A 20-foot-tall healing totem pole loaded on an open flat-bed truck received blessings from Indian tribes as it made its way from the West Coast to a permanent display near Washington, D.C.
The totem and two flanking benches, all carved from western red cedar, will be installed in an herb garden at the National Library of Medicine, part of the National Institutes of Health in Bethesda, Md.
The carvings will highlight a "Native Voices" exhibit to open Oct. 6, telling of traditional healing methods preserved in tribal lore. A website also is planned to provide Internet access to the exhibit.
As the Healing Totem traveled east it stopped for bleesings from numerous tribes along the way, including the: Standing Rock Sioux Reservation in Fort Yates, N.D.; Spirit Lake Sioux Reservation in Fort Totten, N.D.; White Earth Indian Reservation in Mahnomen, Minn.; Ho-Chunk Nation in Black River Falls, WI; American Indian Center in Chicago; Onondaga Nation in Syracuse, NY; and the Mohegan Tribe in Uncasville, CT.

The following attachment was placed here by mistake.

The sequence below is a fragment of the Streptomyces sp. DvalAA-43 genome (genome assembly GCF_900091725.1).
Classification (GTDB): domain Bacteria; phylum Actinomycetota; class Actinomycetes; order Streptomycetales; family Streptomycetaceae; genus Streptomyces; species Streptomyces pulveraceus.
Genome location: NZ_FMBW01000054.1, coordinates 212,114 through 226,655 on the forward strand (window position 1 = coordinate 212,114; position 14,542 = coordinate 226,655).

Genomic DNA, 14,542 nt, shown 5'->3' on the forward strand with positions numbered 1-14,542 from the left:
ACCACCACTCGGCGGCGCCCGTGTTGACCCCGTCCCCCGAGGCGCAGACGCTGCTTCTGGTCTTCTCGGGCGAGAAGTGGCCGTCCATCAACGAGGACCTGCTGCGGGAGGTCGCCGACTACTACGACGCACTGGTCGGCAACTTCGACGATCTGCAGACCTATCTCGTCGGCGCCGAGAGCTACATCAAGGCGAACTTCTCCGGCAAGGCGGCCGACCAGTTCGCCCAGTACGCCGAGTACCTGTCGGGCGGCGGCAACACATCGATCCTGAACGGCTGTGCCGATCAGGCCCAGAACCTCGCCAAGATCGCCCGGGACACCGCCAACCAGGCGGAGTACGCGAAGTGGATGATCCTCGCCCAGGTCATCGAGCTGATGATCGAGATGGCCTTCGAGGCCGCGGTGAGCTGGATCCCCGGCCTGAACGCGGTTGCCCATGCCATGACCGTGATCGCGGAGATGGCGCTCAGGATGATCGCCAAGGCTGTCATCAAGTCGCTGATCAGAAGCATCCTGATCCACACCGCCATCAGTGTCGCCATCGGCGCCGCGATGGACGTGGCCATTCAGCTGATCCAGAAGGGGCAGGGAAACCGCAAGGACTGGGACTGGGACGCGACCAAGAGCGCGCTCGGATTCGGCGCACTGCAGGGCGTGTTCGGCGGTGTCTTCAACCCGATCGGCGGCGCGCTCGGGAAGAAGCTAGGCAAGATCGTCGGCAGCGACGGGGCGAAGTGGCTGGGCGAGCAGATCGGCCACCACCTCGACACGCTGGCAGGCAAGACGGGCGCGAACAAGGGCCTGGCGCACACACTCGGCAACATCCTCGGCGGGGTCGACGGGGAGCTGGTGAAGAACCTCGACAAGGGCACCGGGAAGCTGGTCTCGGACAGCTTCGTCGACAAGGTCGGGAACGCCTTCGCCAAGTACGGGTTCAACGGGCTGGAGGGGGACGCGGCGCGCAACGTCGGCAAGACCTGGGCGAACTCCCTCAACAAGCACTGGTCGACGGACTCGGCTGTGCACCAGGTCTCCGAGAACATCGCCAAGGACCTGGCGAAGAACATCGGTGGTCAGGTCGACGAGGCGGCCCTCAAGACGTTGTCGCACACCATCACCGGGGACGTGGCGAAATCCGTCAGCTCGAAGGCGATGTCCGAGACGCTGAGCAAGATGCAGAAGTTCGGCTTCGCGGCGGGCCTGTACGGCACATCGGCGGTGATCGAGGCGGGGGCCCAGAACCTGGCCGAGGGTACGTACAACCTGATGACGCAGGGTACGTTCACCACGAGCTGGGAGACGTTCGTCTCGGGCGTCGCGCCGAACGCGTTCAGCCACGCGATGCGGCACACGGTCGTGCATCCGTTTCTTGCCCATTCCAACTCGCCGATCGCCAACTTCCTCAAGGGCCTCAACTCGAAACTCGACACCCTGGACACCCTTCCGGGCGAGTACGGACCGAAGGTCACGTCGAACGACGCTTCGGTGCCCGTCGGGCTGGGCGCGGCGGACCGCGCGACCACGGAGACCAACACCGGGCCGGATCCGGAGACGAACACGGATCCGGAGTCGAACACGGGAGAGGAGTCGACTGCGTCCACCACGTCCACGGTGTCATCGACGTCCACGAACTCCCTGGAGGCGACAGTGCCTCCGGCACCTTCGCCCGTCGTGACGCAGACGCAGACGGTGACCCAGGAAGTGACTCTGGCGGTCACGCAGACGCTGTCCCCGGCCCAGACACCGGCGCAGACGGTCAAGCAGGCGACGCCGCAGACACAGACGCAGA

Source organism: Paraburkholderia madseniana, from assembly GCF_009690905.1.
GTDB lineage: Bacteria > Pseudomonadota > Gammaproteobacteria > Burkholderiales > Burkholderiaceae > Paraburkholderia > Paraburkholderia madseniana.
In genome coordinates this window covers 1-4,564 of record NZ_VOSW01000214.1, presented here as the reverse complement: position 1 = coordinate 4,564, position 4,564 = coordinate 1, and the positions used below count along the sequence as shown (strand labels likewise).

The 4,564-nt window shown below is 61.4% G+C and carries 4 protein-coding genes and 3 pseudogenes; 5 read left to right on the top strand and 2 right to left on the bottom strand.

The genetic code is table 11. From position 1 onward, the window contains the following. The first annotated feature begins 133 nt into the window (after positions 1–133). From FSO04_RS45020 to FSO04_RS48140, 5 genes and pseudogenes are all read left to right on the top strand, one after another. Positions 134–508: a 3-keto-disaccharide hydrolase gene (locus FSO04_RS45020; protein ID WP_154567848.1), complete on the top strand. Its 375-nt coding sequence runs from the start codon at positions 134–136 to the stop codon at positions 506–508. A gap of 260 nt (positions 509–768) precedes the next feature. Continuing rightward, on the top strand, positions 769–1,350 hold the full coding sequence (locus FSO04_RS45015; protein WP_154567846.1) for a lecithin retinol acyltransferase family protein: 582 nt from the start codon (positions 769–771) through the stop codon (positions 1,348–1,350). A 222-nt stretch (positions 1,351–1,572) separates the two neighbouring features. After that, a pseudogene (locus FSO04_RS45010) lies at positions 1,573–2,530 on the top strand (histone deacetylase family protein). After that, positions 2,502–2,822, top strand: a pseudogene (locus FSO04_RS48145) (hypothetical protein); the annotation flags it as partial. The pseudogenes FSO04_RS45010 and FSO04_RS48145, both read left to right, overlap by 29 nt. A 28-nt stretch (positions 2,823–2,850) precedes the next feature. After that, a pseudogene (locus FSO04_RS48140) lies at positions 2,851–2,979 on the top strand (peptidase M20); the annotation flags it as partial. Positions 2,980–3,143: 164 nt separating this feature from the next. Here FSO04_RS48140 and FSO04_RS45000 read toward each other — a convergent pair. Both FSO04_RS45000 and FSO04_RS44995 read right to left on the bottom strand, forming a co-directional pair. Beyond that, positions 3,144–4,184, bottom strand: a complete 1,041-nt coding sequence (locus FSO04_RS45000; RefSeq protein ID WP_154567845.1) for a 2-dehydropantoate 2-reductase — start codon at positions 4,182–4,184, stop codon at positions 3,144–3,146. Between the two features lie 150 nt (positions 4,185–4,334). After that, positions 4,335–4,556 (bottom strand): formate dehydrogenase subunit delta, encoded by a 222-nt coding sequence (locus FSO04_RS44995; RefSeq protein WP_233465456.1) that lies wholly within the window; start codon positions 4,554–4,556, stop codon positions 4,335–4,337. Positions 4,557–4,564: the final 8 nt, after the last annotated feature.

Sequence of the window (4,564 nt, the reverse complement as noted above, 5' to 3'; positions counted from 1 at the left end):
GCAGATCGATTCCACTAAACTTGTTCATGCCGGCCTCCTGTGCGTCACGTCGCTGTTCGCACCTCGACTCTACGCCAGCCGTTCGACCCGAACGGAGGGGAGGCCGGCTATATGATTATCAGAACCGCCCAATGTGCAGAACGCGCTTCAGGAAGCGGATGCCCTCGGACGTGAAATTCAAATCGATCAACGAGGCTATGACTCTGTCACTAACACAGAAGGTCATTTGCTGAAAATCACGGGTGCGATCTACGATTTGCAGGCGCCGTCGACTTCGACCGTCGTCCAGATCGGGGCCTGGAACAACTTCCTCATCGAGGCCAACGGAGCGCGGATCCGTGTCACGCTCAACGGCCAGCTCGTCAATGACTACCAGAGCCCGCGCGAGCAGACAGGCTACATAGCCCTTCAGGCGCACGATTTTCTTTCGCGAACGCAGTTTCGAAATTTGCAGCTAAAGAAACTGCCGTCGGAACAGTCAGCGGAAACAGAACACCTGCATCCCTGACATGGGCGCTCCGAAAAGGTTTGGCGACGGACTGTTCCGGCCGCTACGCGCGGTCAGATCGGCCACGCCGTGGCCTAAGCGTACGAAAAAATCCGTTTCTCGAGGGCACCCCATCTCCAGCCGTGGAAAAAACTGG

The healing totem began in 2010 with the selection of a 500-year-old red cedar by Jewell Praying Wolf James, head of the Lummi Indian Nation’s House of Tears Carvers.
The totem received a blessing at the historic Lummi village site of Semiahmoo, 25 miles north of Bellingham, Wash., on Sept. 12 before starting its journey east. James earlier carved three healing totems to honor victims of the terrorist attacks of Sept. 11, 2001. Also carved from western red cedar, those memorial totems stand today in a forest northwest of New York City, in Shanksville, Pa., and in Congressional Cemetery in Washington, D.C.